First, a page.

According to the Register, several other large employers in central Iowa ban smoking during working hours, including lunch breaks, but don’t prohibit their employees from smoking during private time. Wellmark has not yet threatened to fire employees who don’t quit smoking by October 1, but apparently, they would have the legal right to do so. Peggy Huppert of the American Cancer Society said violating that organization’s policy on tobacco use is grounds for termination.  

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Wellmark customers will pay more starting May 1

Approximately 80,000 Iowans will face substantial health insurance premium hikes beginning May 1. An independent review has confirmed the "need" for Wellmark Blue Cross and Blue Shield to raise rates by an average of 18 percent. The higher rates were intended to go into effect on April 1, but last month Governor Chet Culver ordered a delay pending an review of the matter. The Des Moines Register reports today,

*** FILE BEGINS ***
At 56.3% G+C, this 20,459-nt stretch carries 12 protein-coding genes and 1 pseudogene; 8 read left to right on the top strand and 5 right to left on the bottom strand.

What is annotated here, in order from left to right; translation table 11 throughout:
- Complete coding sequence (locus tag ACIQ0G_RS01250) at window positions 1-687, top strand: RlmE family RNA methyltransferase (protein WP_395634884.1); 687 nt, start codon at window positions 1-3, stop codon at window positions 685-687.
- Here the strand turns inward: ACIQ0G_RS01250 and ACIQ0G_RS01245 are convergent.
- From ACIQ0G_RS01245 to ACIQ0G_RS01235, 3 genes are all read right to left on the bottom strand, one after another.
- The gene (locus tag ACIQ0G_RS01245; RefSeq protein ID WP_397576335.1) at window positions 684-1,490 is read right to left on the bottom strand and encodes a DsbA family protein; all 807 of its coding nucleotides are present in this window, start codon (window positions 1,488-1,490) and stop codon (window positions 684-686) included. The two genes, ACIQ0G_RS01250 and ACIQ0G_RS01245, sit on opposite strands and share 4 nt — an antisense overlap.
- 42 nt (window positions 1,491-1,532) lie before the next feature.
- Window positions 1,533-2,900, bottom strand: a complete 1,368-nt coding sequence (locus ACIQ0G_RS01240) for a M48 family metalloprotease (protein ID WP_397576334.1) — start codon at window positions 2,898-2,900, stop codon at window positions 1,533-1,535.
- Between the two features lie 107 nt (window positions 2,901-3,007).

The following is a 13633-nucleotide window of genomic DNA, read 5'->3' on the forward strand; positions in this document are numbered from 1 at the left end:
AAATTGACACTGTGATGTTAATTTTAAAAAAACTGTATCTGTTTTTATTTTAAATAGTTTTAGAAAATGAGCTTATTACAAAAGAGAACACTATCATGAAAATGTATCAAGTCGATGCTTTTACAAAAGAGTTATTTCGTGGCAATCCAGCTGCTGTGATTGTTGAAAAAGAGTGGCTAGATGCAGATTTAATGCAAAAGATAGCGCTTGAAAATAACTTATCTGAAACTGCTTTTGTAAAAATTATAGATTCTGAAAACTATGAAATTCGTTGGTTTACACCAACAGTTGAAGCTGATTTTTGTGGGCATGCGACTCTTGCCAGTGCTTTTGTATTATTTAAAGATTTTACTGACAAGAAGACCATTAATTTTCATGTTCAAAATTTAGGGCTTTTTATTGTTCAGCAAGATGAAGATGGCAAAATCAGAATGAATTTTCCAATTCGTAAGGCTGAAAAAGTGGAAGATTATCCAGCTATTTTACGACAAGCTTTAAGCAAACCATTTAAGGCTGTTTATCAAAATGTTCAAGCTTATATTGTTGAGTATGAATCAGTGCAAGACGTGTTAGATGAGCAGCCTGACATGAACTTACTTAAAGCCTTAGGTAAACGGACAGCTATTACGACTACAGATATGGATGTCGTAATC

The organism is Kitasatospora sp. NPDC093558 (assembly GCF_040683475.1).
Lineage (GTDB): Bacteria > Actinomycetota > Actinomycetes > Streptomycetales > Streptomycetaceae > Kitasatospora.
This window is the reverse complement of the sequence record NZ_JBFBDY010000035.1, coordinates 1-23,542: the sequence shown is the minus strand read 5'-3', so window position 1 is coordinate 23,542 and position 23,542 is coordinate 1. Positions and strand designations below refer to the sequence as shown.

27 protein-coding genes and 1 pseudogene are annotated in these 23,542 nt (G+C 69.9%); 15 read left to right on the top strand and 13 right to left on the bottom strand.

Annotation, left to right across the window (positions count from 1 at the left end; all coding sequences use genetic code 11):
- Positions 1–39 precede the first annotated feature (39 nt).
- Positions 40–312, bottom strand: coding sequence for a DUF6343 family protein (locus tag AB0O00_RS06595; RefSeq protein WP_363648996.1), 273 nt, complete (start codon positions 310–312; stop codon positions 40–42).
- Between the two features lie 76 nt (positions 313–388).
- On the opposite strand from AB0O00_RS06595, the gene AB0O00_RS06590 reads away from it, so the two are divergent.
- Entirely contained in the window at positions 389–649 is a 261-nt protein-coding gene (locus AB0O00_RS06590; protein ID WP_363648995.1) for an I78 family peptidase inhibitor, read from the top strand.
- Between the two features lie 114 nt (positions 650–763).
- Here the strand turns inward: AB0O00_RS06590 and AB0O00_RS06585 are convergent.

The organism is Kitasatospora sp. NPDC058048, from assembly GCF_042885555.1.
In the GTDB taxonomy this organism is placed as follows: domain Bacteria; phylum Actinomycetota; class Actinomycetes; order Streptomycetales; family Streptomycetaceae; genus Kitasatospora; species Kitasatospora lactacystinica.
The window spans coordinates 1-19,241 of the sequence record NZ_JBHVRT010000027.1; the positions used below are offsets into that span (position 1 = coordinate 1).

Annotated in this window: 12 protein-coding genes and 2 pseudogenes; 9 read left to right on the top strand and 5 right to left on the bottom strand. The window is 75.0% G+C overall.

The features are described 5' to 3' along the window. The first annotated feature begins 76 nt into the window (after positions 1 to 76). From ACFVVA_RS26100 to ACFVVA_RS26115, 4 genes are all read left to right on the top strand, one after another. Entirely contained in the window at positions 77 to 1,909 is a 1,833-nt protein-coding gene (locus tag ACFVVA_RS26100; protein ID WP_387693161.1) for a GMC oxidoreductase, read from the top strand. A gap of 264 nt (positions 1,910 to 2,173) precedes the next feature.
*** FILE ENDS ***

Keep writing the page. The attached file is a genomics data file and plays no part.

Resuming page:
[Iowa Insurance Commissioner Susan] Voss said in a memo to Culver that Wellmark's losses supported "the need for the rate increase" based on two separate actuarial analyses conducted by INS Consultants, a Philadelphia actuary. The group also found that the insurance division's rate review process is actuarially "acceptable" and "reasonable" compared with INS's methodology.

Birny Birnbaum, head of the Center for Economic Justice, a nonprofit consumer advocacy group in Texas, said it's unlikely that INS would disagree with the rate increase.

"While INS is technically independent, there is no way the firm would contradict and embarrass the agency which hired the firm," Birnbaum said Monday. "If INS were to contradict the insurance division, it would likely not be hired in the future by the Iowa Insurance Division or any other insurance regulator."